In the first year of Lake Macquarie City Council’s Food Organics and Garden Organics (FOGO) service, the council reduced the amount of waste landfilled from its domestic waste collection service by 22,380 tonnes – a 26 per cent decrease compared to the year before.
The city’s per capita waste to landfill fell to 309kg per person in 2018/19 – a decrease of 111kg per person compared to 2017/18 before the FOGO service commenced.
As well as this, the council collected and processed about 35,000 tonnes of FOGO material from kerbside in the first 12 months of the service – an increase of 15,600 tonnes (80 per cent) over the previous year.
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These achievements highlight the success of the program, which in its infancy gained the Lake Macquarie City Council a 2018 Inside Waste Award.
As this year’s WARR Awards celebrations edge closer, it is a timely opportunity to highlight some of the projects that have succeeded in minimising waste to landfill.
In 2018, Lake Macquarie City Council won the Outstanding Local Government Award for best metro, sponsored by Suez.
The council implemented a FOGO project to encourage householders to separate their food and organics waste from their general waste. The drive came from a 2010 waste audit that showed domestic kerbside garbage bins contained up to 50 per cent food and garden waste and other compostable organic material.
The council started the journey by undertaking extensive community engagement to raise awareness and seek community input. This resulted in a waste strategy that culminated with a decision to implement the phased introduction of a three-bin system. Phase one, which started in 2013, involved collection of kerbside garden organics followed by Phase two, implemented in 2018, to collect combined FOGO.
Eventually the collection was rolled out city-wide, with a transition to a weekly FOGO collection service and a fortnightly garbage collection service.
Bin inspections during the first two weeks of the FOGO service showed that, on average, 97 per cent of green bins were being used correctly, with no visible contamination. Green waste bin use also increased by 14 per cent, with an average of 43,247 green bins placed out for collection in the first two weeks – up from 31,900 the previous fortnight.
Lake Macquarie City Council waste strategy co-ordinator Hal Dobbins added that in the first 12 months of operation, contamination levels were low at an average of 1.2 per cent.
“Landfill was filling up and we wanted to achieve higher resource recovery rates. Our low contamination rate and the high participation rate has seen it be a successful transition,” Dobbins said.
“Everything is going great with the system, but there’s a minority of people out there that are struggling with it.”
Dobbins explained that the success of the programs is clear from the data that has been collected, however the council definitely learned a few things along the way.
There were certain residents that didn’t cope well with the transition to a fortnightly red bin collection service, such as households with young children who used nappies and people who used incontinence pads.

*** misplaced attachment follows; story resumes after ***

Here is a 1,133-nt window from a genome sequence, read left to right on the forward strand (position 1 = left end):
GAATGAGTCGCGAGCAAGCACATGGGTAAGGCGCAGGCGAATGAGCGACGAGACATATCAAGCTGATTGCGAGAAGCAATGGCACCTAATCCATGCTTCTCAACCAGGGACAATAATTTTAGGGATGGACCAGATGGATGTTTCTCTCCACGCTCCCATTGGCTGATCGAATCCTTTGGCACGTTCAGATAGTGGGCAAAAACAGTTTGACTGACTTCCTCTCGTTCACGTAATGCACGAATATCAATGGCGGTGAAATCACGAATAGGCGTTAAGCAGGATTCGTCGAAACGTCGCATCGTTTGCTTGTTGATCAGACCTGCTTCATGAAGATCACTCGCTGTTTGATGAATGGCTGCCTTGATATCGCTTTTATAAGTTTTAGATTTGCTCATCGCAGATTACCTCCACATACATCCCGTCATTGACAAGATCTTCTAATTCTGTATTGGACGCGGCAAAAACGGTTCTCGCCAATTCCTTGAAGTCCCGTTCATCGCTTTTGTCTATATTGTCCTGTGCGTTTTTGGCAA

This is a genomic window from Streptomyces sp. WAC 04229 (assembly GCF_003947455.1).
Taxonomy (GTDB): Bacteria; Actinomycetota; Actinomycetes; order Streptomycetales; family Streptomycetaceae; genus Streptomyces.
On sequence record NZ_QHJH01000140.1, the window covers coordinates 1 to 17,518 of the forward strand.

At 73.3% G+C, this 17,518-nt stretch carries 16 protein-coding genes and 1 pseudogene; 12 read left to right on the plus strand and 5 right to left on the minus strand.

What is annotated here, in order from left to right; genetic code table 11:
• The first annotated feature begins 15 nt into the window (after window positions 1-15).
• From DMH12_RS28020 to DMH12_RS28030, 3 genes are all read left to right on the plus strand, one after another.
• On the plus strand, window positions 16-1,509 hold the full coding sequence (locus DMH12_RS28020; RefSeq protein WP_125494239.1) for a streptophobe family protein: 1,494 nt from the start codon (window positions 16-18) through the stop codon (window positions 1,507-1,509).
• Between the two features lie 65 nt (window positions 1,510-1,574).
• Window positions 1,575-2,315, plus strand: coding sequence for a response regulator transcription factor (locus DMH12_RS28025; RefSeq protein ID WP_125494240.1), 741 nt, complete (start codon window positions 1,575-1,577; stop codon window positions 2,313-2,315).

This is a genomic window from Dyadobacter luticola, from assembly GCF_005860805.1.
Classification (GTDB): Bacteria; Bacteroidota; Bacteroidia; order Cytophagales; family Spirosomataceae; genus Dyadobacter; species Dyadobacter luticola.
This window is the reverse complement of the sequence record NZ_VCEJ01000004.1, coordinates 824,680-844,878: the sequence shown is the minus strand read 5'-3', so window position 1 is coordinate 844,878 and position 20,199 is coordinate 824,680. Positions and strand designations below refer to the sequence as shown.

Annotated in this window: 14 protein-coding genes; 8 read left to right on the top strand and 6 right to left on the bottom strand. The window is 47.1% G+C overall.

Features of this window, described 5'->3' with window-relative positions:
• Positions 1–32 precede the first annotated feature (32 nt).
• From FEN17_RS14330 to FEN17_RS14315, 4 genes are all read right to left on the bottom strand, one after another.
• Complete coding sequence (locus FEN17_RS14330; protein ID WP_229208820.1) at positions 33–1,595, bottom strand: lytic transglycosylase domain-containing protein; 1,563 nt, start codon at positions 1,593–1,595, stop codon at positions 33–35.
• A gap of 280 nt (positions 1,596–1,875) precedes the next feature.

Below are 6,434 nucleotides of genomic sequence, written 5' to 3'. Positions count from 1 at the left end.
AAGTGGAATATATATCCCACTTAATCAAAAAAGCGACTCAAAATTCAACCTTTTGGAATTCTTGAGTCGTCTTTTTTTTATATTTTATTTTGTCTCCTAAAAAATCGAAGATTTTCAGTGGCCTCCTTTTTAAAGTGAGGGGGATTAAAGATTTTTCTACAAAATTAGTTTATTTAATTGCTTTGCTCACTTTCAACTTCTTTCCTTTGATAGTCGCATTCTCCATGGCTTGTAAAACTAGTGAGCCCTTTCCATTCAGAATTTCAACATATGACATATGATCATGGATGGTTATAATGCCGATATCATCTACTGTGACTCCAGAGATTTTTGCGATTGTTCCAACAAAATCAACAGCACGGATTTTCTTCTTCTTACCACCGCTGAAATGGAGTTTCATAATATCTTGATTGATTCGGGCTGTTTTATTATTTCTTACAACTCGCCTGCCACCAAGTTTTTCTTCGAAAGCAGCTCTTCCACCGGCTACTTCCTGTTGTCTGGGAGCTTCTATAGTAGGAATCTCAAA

“The lesson we learned is we’ve got to go through all the motions of targeting the significant users that are affected.”
Dobbins explained that the council needed to engage more with these groups as people often don’t read their mail or think the change will not affect them.
“The problems didn’t really become apparent until people said, ‘hang on, something has changed here’.”
To help people cope with the change, the council made a weekly collection systems available for an additional $250 a year.
“The majority of the public is embracing this system, but that option has been well received by people who wanted it.
“We didn’t know how much of a demand there would be for it. If I was to do it again, I would be marketing the weekly solutions upfront for people that need it,” Dobbins said.
Despite the demand, many households have embraced the new system and the council has even helped residents, in areas such as multi dwelling units, to reconfigure their bin set up to get maximum use out of the FOGO bins.
Dobbins said a dozen councils had reached out to the Lake Macquarie City Council once they heard about this project.
“When the awards were out it was great to get the media attention to celebrate the success of the project.”
Dobbins is more than happy to share the council’s experience with other councils wanting to make a similar change. He suggested that councils going down that route, consistently check in with stakeholders and community members that are going to be affected more than others.
WARR Awards 2019
Lake Macquarie City Council was one of several winners of the 2018 Inside Waste Awards that worked to improve the waste sector with various innovations and programs.
To celebrate with us and find out where to purchase tickets for this year’s WARR Awards click here. And to nominate your company or an organisation, council or business that should be recognised for their achievements in the industry click here to find out more.
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The nine awards categories are:
- Outstanding WARR Project: Metro and Regional/Rural
- Operational Excellence
- Innovation Award
- Outstanding Facility Award
- Young Professional of the Year
- Woman of Waste Award
- Community Engagement Success of the Year
- WARR Workplace of the Year
- Leader of the Year
The WARR Awards and gala dinner will take place at Sydney’s Maritime Museum on November 14, 2019.
The awards are a collaborative awards program between Waste Management and Resource Recovery Association of Australia (WMRR) and Inside Waste.